Make sure you have your cards ready to print on. A5 sheets of thick paper work well as they fold in half to make A6 cards, a common size easy to find envelopes for (use C6 envelopes). To make the folding bit neater and easier I 'score' or put a crease in the cards where they should fold by running the edge of a tea spoon firmly along the edge of a ruler.
Put down some newspaper or scrap paper to protect the bench/table surface you will be working on.
If you care about how well your artwork is lined up on the card fronts you need to draw a placement guide on scrap paper to help you position your card and stencil paper when printing. On top of a large (A3ish) sheet of scrap paper, line up your stencil art on one of the prepared cards exactly where you think it should go. Trace around the edges of the card and of the stencil paper. You will now have two overlapping rectangles drawn on your scrap paper. Use this as a guide and every print you make will be in the same place.
Put a big glob of paint on a palette. For paint I use acrylic, as it dries quickly compared to oil based paint. Fabric paint works well too and comes in sparkly colours! For a palette I use a plate covered with tin foil, making it easy to clean up when you are finished.
Dampen your sponge with water so it is malleable, but squeeze out as much of the water as possible. You don't want the water in the sponge watering your paint down as it will run under the stencil paper when printing.
Put your first sheet of card in place, and lay the stencil paper over the top. Get it all lined up to print.
Put a swipe of paint on your sponge and dabble it up and down a few times elsewhere on the palette, to spread the paint evenly on the sponge surface.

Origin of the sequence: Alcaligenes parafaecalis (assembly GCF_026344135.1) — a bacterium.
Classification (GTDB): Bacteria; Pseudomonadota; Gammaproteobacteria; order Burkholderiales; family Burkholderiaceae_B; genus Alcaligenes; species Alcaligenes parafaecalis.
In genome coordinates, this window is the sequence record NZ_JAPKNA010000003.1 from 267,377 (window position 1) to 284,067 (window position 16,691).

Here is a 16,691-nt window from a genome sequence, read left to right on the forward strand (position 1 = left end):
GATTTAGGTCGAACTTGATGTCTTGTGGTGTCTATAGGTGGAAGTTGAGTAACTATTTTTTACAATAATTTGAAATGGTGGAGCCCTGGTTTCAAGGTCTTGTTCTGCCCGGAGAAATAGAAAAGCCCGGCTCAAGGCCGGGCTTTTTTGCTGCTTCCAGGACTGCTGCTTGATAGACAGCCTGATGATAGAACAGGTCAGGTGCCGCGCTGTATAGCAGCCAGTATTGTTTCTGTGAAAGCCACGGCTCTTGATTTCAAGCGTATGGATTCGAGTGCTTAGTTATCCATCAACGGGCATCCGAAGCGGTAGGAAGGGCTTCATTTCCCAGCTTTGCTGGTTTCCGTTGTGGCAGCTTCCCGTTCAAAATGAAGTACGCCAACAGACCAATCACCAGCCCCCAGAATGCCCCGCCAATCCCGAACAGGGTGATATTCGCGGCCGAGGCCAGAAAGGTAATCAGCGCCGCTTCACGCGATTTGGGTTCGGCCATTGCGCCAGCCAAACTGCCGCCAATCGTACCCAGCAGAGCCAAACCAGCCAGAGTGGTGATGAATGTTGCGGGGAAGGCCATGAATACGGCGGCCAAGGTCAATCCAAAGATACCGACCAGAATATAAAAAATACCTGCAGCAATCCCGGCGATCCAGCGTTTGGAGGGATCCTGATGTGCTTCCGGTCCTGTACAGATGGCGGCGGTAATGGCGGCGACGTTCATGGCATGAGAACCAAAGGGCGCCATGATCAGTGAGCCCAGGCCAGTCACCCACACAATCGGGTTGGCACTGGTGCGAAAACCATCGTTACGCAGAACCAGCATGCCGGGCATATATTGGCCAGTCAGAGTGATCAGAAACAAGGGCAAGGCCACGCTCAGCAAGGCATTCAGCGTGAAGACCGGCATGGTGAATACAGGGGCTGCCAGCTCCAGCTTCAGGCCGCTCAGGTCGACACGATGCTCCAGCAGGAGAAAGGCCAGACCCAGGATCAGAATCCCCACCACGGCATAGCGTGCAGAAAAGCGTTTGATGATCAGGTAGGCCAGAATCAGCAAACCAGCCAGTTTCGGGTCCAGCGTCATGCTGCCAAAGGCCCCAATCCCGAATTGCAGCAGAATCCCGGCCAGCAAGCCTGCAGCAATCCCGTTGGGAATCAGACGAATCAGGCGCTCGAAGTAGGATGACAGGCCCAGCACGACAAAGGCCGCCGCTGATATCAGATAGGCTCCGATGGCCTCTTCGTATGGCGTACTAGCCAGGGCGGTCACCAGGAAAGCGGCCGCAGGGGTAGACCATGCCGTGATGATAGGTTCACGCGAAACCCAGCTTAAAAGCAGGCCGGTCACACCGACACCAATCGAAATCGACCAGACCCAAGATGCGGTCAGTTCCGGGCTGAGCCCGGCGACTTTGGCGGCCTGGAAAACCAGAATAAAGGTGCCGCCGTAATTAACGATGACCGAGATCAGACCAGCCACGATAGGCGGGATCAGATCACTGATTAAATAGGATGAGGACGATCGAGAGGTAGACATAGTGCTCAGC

stencil printing the gift cards
Let the fun begin! Hold down the stencil design onto the card surface with one hand and, using the sponge in a rocking, padding motion, apply the paint through the stencil and onto the card. Don't push down on the sponge too hard as it will push paint under the edges of the cut stencil shape, creating nasty blobs where you don't want them - just pat the paint on. You will get the hang of this quite quickly.
When you have covered the cut out design with sponged-on paint, put the sponge aside and gently peel off the stencil paper. There you go, your first print! Now simply repeat until all your cards are done.
During the printing process use the paper towel to keep at least one hand quite clean, so you can handle printed cards, transferring them to your drying space without getting dirty finger-pints all over them. I use a clothes drying rack to neatly peg my prints up - keeps them neatly in a small space and out of the way. If using acrylic paint your prints will probably only need about a day to dry.
Once the printed cards are dry remember to photograph your efforts! Photographs of repeating printed images always look cool.
Now you only have to fold the cards, write in them (the hardest part of the process) and post them to friends and family - who will all be utterly delighted to receive them.
You will see in the example images I made two-colour cards. This made setting up print registration and allowing lots of drying time quite important, as I had to print one colour onto all the cards, let them dry and then print the next colour over the top and allow them to dry again. I also used multiple paint colours on the sponge at the same time, allowing the paint to mix on the actual surface of the print - bit arty, eh?!
Remember, this is just how I do it. Have a go, play and experiment, and see what works for you. Feel free to send one to me!
This has been my very first tutorial, so if you like it or even if you hate it please leave a comment and let me know. Thanks.